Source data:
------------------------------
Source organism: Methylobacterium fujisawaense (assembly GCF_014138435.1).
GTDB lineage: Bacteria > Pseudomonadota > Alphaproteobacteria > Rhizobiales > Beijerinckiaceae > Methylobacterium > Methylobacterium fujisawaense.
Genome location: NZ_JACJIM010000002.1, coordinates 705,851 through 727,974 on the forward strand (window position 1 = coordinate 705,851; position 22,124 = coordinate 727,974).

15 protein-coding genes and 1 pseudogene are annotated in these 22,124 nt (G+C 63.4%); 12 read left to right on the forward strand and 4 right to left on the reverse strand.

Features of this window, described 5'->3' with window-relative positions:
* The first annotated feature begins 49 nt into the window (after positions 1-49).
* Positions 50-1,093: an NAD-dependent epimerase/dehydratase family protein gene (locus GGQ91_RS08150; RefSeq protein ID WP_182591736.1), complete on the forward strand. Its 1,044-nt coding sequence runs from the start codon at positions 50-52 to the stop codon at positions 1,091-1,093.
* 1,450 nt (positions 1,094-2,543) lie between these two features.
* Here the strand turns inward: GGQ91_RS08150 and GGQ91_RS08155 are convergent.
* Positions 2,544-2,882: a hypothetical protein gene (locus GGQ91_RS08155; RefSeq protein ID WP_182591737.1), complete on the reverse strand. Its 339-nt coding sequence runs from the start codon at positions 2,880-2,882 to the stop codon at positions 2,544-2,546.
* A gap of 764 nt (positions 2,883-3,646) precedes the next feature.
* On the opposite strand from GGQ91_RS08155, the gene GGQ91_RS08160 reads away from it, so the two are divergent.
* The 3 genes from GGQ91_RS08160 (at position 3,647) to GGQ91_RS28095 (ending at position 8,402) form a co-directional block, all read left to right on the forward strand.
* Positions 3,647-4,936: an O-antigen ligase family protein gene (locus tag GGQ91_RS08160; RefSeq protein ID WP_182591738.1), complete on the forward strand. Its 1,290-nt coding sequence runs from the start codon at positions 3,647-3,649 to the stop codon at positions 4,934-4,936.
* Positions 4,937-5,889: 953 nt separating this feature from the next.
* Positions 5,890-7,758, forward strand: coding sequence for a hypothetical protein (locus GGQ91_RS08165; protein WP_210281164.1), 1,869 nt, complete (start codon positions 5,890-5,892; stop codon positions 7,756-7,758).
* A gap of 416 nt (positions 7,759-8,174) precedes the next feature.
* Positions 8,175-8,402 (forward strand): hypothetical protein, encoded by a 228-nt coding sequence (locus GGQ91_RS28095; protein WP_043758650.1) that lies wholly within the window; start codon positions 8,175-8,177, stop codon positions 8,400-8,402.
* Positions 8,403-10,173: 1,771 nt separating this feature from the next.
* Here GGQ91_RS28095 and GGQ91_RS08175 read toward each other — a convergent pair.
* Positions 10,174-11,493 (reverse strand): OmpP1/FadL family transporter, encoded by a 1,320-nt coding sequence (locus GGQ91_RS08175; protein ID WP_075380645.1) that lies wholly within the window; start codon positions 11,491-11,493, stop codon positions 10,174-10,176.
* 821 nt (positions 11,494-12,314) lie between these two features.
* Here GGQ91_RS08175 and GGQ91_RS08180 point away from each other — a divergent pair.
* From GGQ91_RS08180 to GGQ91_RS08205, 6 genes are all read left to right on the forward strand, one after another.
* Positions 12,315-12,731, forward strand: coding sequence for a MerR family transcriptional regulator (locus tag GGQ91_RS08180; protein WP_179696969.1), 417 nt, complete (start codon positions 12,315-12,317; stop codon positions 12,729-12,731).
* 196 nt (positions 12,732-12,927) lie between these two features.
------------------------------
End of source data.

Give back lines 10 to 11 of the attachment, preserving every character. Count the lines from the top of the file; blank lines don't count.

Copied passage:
* Positions 2,544-2,882: a hypothetical protein gene (locus GGQ91_RS08155; RefSeq protein ID WP_182591737.1), complete on the reverse strand. Its 339-nt coding sequence runs from the start codon at positions 2,880-2,882 to the stop codon at positions 2,544-2,546.
* A gap of 764 nt (positions 2,883-3,646) precedes the next feature.